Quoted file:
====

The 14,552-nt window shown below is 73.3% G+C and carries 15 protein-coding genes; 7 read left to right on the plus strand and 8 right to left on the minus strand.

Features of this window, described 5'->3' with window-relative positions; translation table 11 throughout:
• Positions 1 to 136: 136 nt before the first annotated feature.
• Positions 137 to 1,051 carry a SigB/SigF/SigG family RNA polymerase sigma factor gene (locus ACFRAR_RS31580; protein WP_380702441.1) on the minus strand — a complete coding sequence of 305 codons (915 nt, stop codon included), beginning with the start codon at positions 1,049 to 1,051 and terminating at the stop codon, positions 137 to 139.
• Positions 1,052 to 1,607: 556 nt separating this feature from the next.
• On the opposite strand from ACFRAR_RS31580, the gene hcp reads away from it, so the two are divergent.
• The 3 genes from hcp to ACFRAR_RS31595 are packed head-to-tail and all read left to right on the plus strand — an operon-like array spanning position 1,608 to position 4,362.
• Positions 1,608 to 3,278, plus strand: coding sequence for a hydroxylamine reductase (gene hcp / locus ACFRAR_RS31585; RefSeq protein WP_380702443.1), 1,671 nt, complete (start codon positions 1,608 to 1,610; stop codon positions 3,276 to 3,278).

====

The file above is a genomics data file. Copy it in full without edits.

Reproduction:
The 14,552-nt window shown below is 73.3% G+C and carries 15 protein-coding genes; 7 read left to right on the plus strand and 8 right to left on the minus strand.

Features of this window, described 5'->3' with window-relative positions; translation table 11 throughout:
• Positions 1 to 136: 136 nt before the first annotated feature.
• Positions 137 to 1,051 carry a SigB/SigF/SigG family RNA polymerase sigma factor gene (locus ACFRAR_RS31580; protein WP_380702441.1) on the minus strand — a complete coding sequence of 305 codons (915 nt, stop codon included), beginning with the start codon at positions 1,049 to 1,051 and terminating at the stop codon, positions 137 to 139.
• Positions 1,052 to 1,607: 556 nt separating this feature from the next.
• On the opposite strand from ACFRAR_RS31580, the gene hcp reads away from it, so the two are divergent.
• The 3 genes from hcp to ACFRAR_RS31595 are packed head-to-tail and all read left to right on the plus strand — an operon-like array spanning position 1,608 to position 4,362.
• Positions 1,608 to 3,278, plus strand: coding sequence for a hydroxylamine reductase (gene hcp / locus ACFRAR_RS31585; RefSeq protein WP_380702443.1), 1,671 nt, complete (start codon positions 1,608 to 1,610; stop codon positions 3,276 to 3,278).